Mr. L, a 37-year-old Native American man with alcohol abuse disorder presented to the emergency room with sub-acute development over two days of ataxia, bilateral lower extremity paralysis and loss of sensation below the nipple line. Five days prior, the patient began to feel lethargic and confused. His symptoms progressed to include significant lower extremity weakness, ataxia and loss of bladder control. In the emergency room, he received a new diagnosis of HIV.
At presentation, his vital signs were normal. He had intact strength and reflexes in upper extremities bilaterally and 0/5 strength and 1+ reflexes in lower extremities bilaterally. He had loss of all sensation below dermatomal level T4. On the third day of hospitalization, he developed non-reactive, anisocoric but accommodating pupils. Cerebrospinal fluid analysis is detailed in Table 1 and was positive for several infections including neurosyphilis (+VDRL), cytomegalovirus (+DNA), varicella zoster virus (+DNA), Lyme disease (+antibody) and Epstein-Barr virus (+DNA). Interestingly, none of these infections were detected in the serum. Serum HIV viral load was 52,379/mL, with a CD4 count of 21. Magnetic resonance imaging showed T2 FLAIR hyperintense lesions throughout the gray matter of the brain and diffuse T2 hyper-intense signal within the thoracic spine. He was treated with 14-day course of intravenous Penicillin for neurosyphilis and a 21-day course of Ganciclovir and Foscarnet for CMV, VZV and EBV. Soon after, he was also started on highly active anti-retroviral therapy and long-term Sulfamethoxazole/Trimethoprim, Azithromycin and Valganciclovir for Toxoplasmosis, Mycobacterium avium and CMV prophylaxis, respectively. A week into his hospitalization, he developed seizures which were controlled with Levetiracetam and Phenytoin. At hospital day 67, Mr. L had regained minimal motor and sensory function in the distal lower extremities and was discharged to a long-term skilled nursing home, with ambulation restricted to wheel chair use.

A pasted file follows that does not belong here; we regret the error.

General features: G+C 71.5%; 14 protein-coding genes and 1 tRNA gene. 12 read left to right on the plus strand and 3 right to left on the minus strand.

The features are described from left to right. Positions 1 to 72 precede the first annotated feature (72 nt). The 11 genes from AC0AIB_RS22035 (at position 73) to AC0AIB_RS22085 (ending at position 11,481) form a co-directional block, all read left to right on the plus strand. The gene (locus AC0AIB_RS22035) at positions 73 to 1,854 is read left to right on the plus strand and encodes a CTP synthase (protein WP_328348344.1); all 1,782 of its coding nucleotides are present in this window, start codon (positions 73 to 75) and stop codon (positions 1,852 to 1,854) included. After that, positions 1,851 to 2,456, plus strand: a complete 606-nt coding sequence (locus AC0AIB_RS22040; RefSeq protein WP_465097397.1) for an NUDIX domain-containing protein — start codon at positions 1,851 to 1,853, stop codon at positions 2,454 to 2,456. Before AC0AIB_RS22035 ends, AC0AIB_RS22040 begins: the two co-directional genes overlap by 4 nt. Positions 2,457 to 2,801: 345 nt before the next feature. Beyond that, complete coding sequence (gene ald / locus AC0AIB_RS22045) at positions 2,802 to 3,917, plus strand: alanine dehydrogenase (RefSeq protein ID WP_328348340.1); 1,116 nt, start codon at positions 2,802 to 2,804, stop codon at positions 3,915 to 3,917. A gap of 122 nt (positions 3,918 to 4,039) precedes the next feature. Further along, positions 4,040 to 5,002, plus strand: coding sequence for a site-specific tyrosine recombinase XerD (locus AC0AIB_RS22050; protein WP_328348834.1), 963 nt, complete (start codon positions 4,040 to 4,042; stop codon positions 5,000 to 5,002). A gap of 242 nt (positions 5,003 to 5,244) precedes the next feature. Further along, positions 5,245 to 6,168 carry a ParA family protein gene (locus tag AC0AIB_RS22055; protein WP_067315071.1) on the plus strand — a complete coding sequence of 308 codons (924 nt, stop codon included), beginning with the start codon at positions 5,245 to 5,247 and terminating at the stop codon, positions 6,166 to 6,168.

Discussion: This case represents an unusual presentation of a patient sub-acutely developing significant neurological deficits and subsequently being diagnosed with five concurrent CNS compartmentalized diseases, secondary to previously unknown AIDS. Though the patient’s presentation and progression of disease suggests the most likely cause to be CMV polyradiculopathy, it is important to treat all infections as 15% of such cases can be due to multi-organism disease.
Conclusions: AIDS can present in many different ways. An extensive work up of patients with unusual neurological presentations, along with targeted but thorough treatments are critical to prevent serious sequelae secondary to AIDS and associated invasive infections.